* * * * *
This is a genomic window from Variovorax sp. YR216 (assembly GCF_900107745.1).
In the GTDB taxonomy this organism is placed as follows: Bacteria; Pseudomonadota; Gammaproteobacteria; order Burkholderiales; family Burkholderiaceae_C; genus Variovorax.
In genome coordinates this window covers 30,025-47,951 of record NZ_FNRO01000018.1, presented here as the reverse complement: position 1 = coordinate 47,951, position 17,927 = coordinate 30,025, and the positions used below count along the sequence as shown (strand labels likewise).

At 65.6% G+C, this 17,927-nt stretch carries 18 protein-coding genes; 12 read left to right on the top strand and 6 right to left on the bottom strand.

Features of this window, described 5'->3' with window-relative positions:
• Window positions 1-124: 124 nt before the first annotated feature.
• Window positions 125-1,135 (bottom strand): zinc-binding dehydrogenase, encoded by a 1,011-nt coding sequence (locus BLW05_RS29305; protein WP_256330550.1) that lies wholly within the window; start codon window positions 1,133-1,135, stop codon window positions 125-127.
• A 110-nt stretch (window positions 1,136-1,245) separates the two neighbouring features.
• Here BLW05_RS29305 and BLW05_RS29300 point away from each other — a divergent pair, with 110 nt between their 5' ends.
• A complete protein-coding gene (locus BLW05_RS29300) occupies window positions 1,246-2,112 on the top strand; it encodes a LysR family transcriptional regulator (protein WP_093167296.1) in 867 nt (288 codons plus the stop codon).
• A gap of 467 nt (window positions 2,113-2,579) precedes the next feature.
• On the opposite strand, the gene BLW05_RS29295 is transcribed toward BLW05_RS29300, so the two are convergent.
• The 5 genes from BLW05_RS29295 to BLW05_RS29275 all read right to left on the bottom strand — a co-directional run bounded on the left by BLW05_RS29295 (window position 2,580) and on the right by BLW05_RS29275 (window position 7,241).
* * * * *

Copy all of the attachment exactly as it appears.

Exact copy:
This is a genomic window from Variovorax sp. YR216 (assembly GCF_900107745.1).
In the GTDB taxonomy this organism is placed as follows: Bacteria; Pseudomonadota; Gammaproteobacteria; order Burkholderiales; family Burkholderiaceae_C; genus Variovorax.
In genome coordinates this window covers 30,025-47,951 of record NZ_FNRO01000018.1, presented here as the reverse complement: position 1 = coordinate 47,951, position 17,927 = coordinate 30,025, and the positions used below count along the sequence as shown (strand labels likewise).

At 65.6% G+C, this 17,927-nt stretch carries 18 protein-coding genes; 12 read left to right on the top strand and 6 right to left on the bottom strand.

Features of this window, described 5'->3' with window-relative positions:
• Window positions 1-124: 124 nt before the first annotated feature.
• Window positions 125-1,135 (bottom strand): zinc-binding dehydrogenase, encoded by a 1,011-nt coding sequence (locus BLW05_RS29305; protein WP_256330550.1) that lies wholly within the window; start codon window positions 1,133-1,135, stop codon window positions 125-127.
• A 110-nt stretch (window positions 1,136-1,245) separates the two neighbouring features.
• Here BLW05_RS29305 and BLW05_RS29300 point away from each other — a divergent pair, with 110 nt between their 5' ends.
• A complete protein-coding gene (locus BLW05_RS29300) occupies window positions 1,246-2,112 on the top strand; it encodes a LysR family transcriptional regulator (protein WP_093167296.1) in 867 nt (288 codons plus the stop codon).
• A gap of 467 nt (window positions 2,113-2,579) precedes the next feature.
• On the opposite strand, the gene BLW05_RS29295 is transcribed toward BLW05_RS29300, so the two are convergent.
• The 5 genes from BLW05_RS29295 to BLW05_RS29275 all read right to left on the bottom strand — a co-directional run bounded on the left by BLW05_RS29295 (window position 2,580) and on the right by BLW05_RS29275 (window position 7,241).